This page shows how Clusternet manages resources in a separate view inside a Kubernetes cluster.
Clusternet is designed as an add-on that can be deployed to a Kubernetes cluster. So the problem is how we differentiate
resources creations from
kube-apiserver. For example, when we create a
Kubernetes control plane gets notified and provisions pods with desired replicas. For multiple cluster management, this
behavior is not what we want, because we don’t want pods created in our management cluster. What we do want is to regard
Deployment as a template resource, so we can distribute it to multiple child clusters.
Thus, we need to create a separate view for these resources. In Clusternet, we create shadow APIs to implement this.
clusternet-hub runs as an aggregated apiserver and serves at
shadow/v1alpha1 to provide shadow
APIs for all registered resources, including native Kubernetes resources (
and custom resources.
Below image shows how Clusternet creates a separate view for all kinds of resources. Clusternet provides
a client-go wrapper to automatically transform requests
shadow/v1alpha1 group. For example, this wrapper will transform requests
/apis/shadow/v1alpha1/namespace/abc/deployments. All these
transformed requests will be automatically forwarded to
kube-apiserver. All CRDs defined by
Clusternet will not be shadowed.
clusternet-hub will interpret the object and store as a
Manifest object. In such a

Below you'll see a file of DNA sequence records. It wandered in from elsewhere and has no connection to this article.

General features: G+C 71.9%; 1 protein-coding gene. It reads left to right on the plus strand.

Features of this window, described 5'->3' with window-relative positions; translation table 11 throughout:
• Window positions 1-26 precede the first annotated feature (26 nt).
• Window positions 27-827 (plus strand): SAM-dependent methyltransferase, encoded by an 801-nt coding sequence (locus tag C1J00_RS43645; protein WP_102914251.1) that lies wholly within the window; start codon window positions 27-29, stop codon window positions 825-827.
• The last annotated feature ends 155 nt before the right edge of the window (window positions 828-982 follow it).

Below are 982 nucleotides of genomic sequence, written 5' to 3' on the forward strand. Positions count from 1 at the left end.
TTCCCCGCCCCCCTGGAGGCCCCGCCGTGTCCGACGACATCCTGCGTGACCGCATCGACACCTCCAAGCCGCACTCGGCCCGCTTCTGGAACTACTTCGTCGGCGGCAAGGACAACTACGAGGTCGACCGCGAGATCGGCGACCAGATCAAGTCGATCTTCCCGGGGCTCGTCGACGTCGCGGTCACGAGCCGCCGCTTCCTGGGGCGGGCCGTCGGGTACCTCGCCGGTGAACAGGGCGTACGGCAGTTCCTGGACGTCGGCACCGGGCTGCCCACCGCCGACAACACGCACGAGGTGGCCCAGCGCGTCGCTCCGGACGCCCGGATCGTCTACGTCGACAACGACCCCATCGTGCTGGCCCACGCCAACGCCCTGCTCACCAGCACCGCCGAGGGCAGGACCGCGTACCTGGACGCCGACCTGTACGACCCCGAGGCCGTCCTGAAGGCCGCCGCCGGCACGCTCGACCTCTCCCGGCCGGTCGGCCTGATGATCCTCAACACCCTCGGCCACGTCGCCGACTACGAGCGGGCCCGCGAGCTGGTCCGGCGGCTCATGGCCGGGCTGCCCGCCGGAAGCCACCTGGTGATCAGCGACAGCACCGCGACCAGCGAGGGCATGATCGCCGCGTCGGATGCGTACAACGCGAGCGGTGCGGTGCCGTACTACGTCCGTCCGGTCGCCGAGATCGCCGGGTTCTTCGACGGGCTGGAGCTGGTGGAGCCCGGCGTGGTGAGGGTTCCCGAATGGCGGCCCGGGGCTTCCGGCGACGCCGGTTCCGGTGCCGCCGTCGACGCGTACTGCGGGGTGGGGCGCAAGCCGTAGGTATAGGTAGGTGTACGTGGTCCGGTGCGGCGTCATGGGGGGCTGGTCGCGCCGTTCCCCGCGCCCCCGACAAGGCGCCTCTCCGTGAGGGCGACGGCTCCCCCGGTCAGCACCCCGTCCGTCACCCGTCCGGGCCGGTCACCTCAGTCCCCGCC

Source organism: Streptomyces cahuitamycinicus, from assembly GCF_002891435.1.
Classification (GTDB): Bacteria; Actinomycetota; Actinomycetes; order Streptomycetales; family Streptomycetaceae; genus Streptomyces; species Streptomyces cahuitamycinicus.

way, Clusternet creates a separate view for all kinds of resources.
For command line operations, we can use
kubectl clusternet to manage these resources, such as creation, deletion,
modification, etc. This plugin brings a consistent using experience with
kubectl. Learn more
from kubectl clusternet plugin.
Below command snippets show the magic of shadow APIs, where we can have a separate view for resources.
# list namespaces with kubectl clusternet plugin # we can not see those kube namespaces $ kubectl clusternet get ns No resources found # create namespace with kubectl clusternet plugin $ kubectl clusternet create ns abc namespace/abc created # list namespaces with kubectl clusternet plugin $ kubectl clusternet get ns NAME STATUS AGE abc 3s # list namespaces natively with kubectl # namespace abc is not in this list as well $ kubectl get ns NAME STATUS AGE clusternet-reserved Active 98s clusternet-system Active 98s default Active 12m kube-flannel Active 2m36s kube-node-lease Active 12m kube-public Active 12m kube-system Active 12m
For client-go operations, please follow clusternet wrapper in client-go.
Was this page helpful?
Glad to hear it! Please tell us how we can improve.
Sorry to hear that. Please tell us how we can improve.